Moscow University Soil Science Bulletin

, Volume 66, Issue 1, pp 15–17

The microbial transformation of fungal mycelium as the predecessor of humic acids

  • E. N. Tsyganova
  • D. G. Zvyagintsev
  • L. V. Lysak
  • A. L. Stepanov


This work includes investigation of microbial decomposition of fungal mycelium by pure and mixed bacteria cultures. The decomposition of mycelium is estimated according to CO2 emission activity by gas chromatography and the change in the quantity of bacterial cells by luminescence microscopy. A comparative stability of fungal melanin to microbial destruction is found. It is shown that fungal mycelium was decomposed first mainly by a native complex of microorganisms and later by gram-positive bacteria. In two months of laboratory work, the fungal biomass decomposed by 25–37%. The results of our research verify the possibility of including melanin in humic acids.


melanin decomposition soil microbial complex pure bacterial cultures 


Unable to display preview. Download preview PDF.

Unable to display preview. Download preview PDF.


  1. 1.
    Zaprometova, K.M., Mirchink, T.G., Orlov, D.S., and Yukhnin, A.A., Characteristic of Black Pigments of Phaeochrous Geophilous Fungus, Pochvoved., 1971, no. 7, pp. 22–30.Google Scholar
  2. 2.
    Zaprometova, K.M. and Mirchink, T.G., Phaeochrous Fungus Pigments and Their Ecological Role, in Mikrobnye metabolisty (Microbes Metabolites), Moscow: MGU, 1979, pp. 193–209.Google Scholar
  3. 3.
    Zvyagintsev, D.G., Metody pochvennoi mikrobiologii i biokhimii (Methods of Soil Microbiology and Biochemistry), Moscow: MGU, 1991.Google Scholar
  4. 4.
    Lyakh, S.P., Mikrobnyi melanogenez i ego funktsii (Microbial Melanogenesis and Its Functions), Moscow: Nauka, 1981.Google Scholar
  5. 5.
    Orlov, D.S., Gumusovye kisloty pochv i obshchaya teoriya gumifikatsii (Soils Humic Acids and General Theory of Humification), Moscow: MGU, 1990.Google Scholar
  6. 6.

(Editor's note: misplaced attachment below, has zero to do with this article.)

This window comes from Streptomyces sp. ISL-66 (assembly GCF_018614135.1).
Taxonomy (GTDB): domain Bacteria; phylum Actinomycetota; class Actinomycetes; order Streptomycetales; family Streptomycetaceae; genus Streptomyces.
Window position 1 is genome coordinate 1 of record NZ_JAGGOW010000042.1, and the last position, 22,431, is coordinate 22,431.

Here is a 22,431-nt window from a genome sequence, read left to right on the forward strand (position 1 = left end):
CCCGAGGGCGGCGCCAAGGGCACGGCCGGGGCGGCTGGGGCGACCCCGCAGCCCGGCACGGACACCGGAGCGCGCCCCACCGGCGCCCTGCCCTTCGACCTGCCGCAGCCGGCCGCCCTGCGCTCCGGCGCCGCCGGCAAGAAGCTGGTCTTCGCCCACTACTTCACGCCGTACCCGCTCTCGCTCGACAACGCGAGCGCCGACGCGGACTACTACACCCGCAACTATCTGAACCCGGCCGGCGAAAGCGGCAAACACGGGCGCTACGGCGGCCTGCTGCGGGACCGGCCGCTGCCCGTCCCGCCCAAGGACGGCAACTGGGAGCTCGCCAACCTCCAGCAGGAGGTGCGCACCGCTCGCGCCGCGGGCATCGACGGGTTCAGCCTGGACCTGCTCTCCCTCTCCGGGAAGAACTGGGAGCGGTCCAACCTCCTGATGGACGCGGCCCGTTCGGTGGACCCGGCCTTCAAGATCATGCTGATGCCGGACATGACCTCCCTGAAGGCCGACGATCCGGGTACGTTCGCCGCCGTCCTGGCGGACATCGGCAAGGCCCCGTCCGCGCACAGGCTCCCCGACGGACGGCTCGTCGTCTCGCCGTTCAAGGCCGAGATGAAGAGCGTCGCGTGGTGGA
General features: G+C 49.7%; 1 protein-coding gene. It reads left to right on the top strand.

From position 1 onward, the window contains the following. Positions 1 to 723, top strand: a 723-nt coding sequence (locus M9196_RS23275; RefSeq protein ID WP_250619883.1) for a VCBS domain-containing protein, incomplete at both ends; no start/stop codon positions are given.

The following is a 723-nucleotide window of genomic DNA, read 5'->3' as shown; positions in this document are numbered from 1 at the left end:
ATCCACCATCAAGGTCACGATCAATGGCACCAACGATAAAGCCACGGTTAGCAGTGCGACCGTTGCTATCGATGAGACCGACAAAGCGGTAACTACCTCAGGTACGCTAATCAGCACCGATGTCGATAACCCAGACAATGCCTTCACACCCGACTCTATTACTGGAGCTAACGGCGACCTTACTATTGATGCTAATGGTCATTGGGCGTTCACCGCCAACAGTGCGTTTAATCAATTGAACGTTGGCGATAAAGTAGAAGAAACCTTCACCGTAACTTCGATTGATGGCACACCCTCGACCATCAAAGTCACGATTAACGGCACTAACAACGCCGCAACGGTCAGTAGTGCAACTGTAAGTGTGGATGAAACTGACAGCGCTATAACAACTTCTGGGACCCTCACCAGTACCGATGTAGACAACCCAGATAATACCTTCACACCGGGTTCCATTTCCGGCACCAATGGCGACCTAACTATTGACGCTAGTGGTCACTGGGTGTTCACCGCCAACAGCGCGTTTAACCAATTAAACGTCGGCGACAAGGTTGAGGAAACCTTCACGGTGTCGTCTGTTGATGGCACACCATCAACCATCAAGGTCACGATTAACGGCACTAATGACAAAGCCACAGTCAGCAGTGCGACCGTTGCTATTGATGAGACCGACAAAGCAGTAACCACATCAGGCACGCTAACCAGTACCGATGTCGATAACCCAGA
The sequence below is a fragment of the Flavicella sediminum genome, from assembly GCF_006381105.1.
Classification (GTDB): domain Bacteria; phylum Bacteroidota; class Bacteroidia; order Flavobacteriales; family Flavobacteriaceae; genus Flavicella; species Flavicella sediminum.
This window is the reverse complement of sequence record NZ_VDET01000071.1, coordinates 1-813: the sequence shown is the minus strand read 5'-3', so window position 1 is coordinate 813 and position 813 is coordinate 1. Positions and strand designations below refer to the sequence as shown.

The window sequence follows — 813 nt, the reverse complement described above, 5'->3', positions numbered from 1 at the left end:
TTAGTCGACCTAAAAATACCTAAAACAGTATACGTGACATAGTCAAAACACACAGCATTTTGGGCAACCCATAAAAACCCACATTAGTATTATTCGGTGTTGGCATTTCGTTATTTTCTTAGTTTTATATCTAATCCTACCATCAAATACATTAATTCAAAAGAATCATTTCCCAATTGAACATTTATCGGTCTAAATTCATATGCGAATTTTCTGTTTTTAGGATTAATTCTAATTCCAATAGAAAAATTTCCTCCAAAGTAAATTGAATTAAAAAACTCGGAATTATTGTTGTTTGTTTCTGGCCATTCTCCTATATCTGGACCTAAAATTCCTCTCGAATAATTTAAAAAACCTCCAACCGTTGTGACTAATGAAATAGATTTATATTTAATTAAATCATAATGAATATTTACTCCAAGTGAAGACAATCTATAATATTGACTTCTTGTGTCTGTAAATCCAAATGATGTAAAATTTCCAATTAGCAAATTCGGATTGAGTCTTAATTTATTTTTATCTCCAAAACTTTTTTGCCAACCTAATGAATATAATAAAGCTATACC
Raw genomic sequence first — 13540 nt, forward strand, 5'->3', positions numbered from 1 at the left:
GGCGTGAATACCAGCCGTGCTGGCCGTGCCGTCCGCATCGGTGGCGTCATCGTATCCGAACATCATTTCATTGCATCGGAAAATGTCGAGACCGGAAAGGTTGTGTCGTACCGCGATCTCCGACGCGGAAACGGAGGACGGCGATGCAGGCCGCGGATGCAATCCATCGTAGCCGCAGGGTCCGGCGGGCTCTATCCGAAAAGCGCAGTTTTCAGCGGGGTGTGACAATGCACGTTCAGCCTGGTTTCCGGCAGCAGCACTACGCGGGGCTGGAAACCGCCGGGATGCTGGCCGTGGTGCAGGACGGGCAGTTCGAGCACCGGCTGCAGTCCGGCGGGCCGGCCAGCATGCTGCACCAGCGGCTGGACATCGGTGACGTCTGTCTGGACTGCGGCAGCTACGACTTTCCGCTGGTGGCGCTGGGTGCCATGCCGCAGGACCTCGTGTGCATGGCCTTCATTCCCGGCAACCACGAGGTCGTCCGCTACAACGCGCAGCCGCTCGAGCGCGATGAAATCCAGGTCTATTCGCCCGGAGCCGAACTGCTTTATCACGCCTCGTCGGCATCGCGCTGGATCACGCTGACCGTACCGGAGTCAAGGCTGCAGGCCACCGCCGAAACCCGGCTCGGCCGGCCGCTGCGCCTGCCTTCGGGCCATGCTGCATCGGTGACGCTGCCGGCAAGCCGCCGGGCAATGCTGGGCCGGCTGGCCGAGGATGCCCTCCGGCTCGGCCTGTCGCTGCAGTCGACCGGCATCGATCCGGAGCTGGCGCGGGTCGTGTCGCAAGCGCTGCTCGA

Orlov, D.S. and Grishina, L.A., Praktikum po khimii gumusa (Practical Work on Humus Chemistry), Moscow: MGU, 1981.Google Scholar
  7. 7.
    Reisinger, O. and Kilbertus, G., Biodegradation et humification. I. Biologie de la formation des granules noirs par aureobasidium pullulans amand (De Bary), Bull. Acad. Soc. Lorraines Sci., 1972, vol. 11, no. 4, pp. 265–275.Google Scholar
  8. 8.
    Reisinger, O. and Kilbertus, G., Biodegradation et humification. III. Liberation des granules. Modele experimental en presence de bacteries et conclusion generales, Soil Biol. Biochem., 1973, vol. 5, no. 2, pp. 187–192.CrossRefGoogle Scholar
  9. 9.
    Reisinger, O. and Kilbertus, G., Biodegradation et humification. IV. Microorganismes intervenant dans la decomposition des cellules d’Aureobasidium pullulans Amaud (De Bary), Canad. J. Microbiol., 1974, vol. 20, no. 10, pp. 1387–1392.CrossRefGoogle Scholar
  10. 10.
    Schnitzer, M., Ortiz de Serra, M.I., and Ivarson, K., The Chemisty of Fungal Humic Acid-Like Polymers and of Soil Humic Acids, Soil Sci. Soc. Amer. Proc., 1973, vol. 37, no. 2, pp. 229–236.CrossRefGoogle Scholar

Copyright information

© Allerton Press, Inc. 2011

Authors and Affiliations

  • E. N. Tsyganova
    • 1
  • D. G. Zvyagintsev
    • 1
  • L. V. Lysak
    • 1
  • A. L. Stepanov
    • 1
  1. 1.Soil Science Faculty of Moscow State UniversityMoscowRussia

Personalised recommendations